RTL apologizes for spreading revenge porn

I recently wrote a blogpost about the media helping spreading revenge porn. In that post I mentioned how the German TV channel RTL had spread revenge porn of Danish feminist Emma Holten in a program about her.

As I mentioned in the blogpost, Emma Holten was taking steps towards legal action against RTL, and now there are more news on the matter.

The magazine of the Danish journalist union brings the news that RTL has settled with Emma Holten (article in Danish). The settlement involves RTL apologizing, acknowledging that they had violated Emma Holten, and giving a sizable compensation.

According to the article, and to Emma Holten’s comments on facebook and instagram (both links in Danish), this is a very satisfactory result, since it saves the trouble of a court case in Germany, and it sends a clear signal that media can’t violate the privacy of people just because somebody already had done so.

Congratulations to Emma Holten on a good result – hopefully she never has to fight this fight ever again.


Denmark overhauls its tax department

Outside the country, Denmark is known for its high tax rates. This would probably lead people outside Denmark to believe that the Danish taxation system is a well-oiled machine. If you live in Denmark, you know this is hardly the case however, as the Tax Department has been riddled with scandals.

These scandals have mostly related to IT projects, but in recent times, they have also related to bad controls, which have led to foreign swindlers getting tax returns that they should not have had in the region of $2 billion. On top of that, are problems with collecting back taxes and other money owned the state.

The scandals, and especially the loss of such a huge amount, has led to a major reform of the tax department.

Bloomsberg writes about it in this article: Billions in Losses Trigger Danish Overhaul of Taxation Model

Of course, the headline of the Bloomsberg article is nonsense – the Danish taxation model is going to stay the same. Rather it is the processes for paying out tax returns and collecting past taxes is getting overhauled, with more controls and better IT systems. As part of the overhaul, the department system of the Ministry of Taxation with get overhauled, splitting the Tax Department (which is one of the departments under the Ministry) into several departments. This is done to strengthening the expertise in the problem areas.

As someone who works with IT projects, I am curious of how the new structure and focus will change their way of doing IT. Many of the projects have in the past been huge projects, largely based on the waterfall model,  but in the last couple of years, both the Ministry of Taxation and the Taxation Department have tried to change this. The Ministry of Taxation has tried to change it by doing the development themselves, while the Taxation Department has tried to break projects into smaller bits, and using Agile.

All in all, it seems like a great idea to overhaul the department and ministry, but it comes down to the actual implementation.

Trump has lost the neoconservatives

Republican presidential candidate Donald Trump is doing pretty bad in a number of demographics, and is pretty much doing well in one demographic: white men. And even in that demographic, Clinton is catching up.

Even among white men, there are sub-demographics where Trump is doing bad. Some of these are unsurprising, e.g. he is doing badly among LGBT, young men and men with college or higher degree, while others are a bit more surprising, e.g. neoconservatives.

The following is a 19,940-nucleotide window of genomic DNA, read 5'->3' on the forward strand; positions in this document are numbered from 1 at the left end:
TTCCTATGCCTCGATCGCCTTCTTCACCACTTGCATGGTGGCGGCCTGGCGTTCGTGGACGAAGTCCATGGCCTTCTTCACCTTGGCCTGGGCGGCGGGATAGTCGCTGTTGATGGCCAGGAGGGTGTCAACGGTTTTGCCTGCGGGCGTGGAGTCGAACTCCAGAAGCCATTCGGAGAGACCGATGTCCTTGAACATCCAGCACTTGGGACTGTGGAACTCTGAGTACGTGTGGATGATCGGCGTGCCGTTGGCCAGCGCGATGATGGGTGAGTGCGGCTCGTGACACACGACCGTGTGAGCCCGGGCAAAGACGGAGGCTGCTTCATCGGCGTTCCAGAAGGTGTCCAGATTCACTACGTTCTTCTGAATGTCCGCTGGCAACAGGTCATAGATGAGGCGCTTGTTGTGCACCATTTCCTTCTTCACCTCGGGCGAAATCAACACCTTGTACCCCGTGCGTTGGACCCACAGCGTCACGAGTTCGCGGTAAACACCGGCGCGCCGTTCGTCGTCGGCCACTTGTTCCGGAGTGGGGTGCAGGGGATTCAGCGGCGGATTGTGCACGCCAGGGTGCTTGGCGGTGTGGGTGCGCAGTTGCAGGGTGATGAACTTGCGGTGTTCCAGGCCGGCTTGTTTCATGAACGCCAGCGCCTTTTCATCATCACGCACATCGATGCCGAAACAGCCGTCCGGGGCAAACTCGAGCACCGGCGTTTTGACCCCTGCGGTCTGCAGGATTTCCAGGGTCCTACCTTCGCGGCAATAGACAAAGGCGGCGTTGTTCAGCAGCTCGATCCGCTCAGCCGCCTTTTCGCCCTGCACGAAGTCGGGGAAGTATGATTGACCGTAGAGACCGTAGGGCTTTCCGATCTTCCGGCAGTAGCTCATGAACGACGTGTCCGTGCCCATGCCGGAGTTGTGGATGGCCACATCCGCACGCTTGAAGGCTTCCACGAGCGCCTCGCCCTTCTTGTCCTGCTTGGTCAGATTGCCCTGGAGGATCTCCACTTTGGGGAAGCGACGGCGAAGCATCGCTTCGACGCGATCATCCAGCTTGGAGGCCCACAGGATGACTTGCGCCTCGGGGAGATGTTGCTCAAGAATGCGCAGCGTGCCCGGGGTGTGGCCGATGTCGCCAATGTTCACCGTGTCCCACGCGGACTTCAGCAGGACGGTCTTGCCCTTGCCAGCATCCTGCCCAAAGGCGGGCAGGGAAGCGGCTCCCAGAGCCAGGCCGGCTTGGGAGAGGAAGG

In one sense, it makes sense that neoconservatives are against Trump – they are usually highly educated and international in their outlook. In another sense, it is highly surprising – they are extremely partisan on behalf of the Republican party, and they generally dislike the Clintons. In recent months, however, a number of neoconservatives have come out and said that they would not vote for Trump, and probably would vote for Clinton instead.

The most recent is Paul Wolfowitz, joining people like Bill Kristol in explicitly stating that he is preferring Clinton over Trump.

The Atlantic has a good cheat sheet of where the different Republicans are standing on Trump.

Looking down the list, I am not surprised that monsters like Dick Cheney and Donald Rumsfeld are backing Trump, but I can’t help being amazed by how many GOP politicians and intellectuals have abstained or even directly opposed the official presidential candidate of the Republican Party.

Think of what this would mean, in the highly unlikely case of Trump winning the election. There would be some kind of civil war in the GOP, probably resulting in a lot of prominent people either leaving the party or getting expelled (Trump doesn’t take opposition nicely).

Even if Clinton wins, as everything points towards right now, there will be a deep schism in the party – probably bigger than the one that the Tea Party takeover created. This would probably mean that the Republican party would spend more time and resources on fighting itself. While this sounds great, the Tea Party takeover of the GOP shows that this might actually be harmful, pushing moderates out and giving power to the extremists.

The only way I see avoiding that, is if Clinton and the Democrats win big, showing that the majority of the electorate rejects extremism, giving GOP moderates the leverage.

Podcast recommendation: The Z List Dead List

This post is an attempt to a new series of blogposts, recommending good podcasts I’ve come across.

First on the list, is The Z List Dead List, a podcast by Iszi Lawrence, based on her comedy show of the same name.

The basic concept of the show is that Iszi Lawrence invites comedians (and others) to come and talk about a person who is a) dead, and b) should be more widely known.

This concept allows for a great series of podcasts, where you get introduced to some interesting people from history. There is a British bias in the selection, but even so, we get introduced to a pretty widespread selection of people through the 7 series, that exists so far.

Given that Iszi Lawrence is a feminist and a skeptic, the podcast is great in these areas, and several of the episodes includes people from these areas.

If you have any comments to the podcast, or have any suggestions for podcasts that I should check out please let me know in the comments,

Acknowledging past wrongs

Out of Victoria, Australia comes the story about a moral policeman, Denis Ryan, who did was what was right, even when it destroyed his career.

They destroyed Denis Ryan’s police career. Now they admit he was right all along

He [Denis Ryan] refused to buckle when his bosses wanted him to ignore a paedophile priest and then was hounded from the job in a conspiracy that many believe went all the way to the chief commissioner’s office.